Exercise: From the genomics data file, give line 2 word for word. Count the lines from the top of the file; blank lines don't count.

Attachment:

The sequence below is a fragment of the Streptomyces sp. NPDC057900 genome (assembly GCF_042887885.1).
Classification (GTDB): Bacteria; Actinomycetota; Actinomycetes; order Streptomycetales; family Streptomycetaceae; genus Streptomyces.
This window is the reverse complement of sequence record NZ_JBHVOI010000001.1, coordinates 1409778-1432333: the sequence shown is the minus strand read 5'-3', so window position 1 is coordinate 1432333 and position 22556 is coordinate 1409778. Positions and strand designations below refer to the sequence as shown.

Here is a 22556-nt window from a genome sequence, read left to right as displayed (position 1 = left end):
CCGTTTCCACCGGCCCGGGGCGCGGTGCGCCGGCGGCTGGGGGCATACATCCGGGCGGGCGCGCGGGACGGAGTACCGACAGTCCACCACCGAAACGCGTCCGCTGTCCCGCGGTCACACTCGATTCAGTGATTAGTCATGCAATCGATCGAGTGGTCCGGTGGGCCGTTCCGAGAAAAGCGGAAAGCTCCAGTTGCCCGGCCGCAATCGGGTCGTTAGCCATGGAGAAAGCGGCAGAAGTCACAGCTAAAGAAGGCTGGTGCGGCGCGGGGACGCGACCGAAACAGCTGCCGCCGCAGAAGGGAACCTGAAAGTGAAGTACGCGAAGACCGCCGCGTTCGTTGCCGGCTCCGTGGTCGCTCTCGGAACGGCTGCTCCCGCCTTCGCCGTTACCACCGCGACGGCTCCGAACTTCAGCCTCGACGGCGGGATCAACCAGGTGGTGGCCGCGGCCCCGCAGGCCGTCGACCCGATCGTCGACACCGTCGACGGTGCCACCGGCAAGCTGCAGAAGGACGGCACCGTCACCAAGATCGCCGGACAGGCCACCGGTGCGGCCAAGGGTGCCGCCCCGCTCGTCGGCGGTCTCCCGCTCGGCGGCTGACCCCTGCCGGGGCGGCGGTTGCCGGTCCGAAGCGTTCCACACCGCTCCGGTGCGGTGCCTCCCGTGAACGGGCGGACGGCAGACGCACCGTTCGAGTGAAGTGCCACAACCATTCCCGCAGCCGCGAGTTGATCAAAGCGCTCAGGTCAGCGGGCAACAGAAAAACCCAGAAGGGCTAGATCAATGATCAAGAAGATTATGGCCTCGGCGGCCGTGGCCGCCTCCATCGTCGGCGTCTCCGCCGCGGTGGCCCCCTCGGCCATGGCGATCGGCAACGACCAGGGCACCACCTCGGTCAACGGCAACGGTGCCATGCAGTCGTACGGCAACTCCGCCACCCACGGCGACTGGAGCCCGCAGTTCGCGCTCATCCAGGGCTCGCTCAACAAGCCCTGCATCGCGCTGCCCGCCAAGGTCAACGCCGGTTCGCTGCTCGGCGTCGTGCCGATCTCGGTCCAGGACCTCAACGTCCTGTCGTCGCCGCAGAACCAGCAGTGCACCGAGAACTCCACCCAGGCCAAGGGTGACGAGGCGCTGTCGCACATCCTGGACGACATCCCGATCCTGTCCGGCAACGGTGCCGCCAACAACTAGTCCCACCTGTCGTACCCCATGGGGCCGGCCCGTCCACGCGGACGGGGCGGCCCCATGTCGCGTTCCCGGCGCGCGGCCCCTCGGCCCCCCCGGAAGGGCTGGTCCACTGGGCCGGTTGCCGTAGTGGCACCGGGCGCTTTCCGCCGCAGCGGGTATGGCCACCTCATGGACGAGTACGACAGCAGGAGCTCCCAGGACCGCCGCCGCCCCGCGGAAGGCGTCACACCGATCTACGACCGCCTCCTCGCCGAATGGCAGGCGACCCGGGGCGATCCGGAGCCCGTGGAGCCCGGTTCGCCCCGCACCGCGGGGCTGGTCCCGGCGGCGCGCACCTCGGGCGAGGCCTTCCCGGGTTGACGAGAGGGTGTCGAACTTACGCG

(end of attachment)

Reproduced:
Classification (GTDB): Bacteria; Actinomycetota; Actinomycetes; order Streptomycetales; family Streptomycetaceae; genus Streptomyces.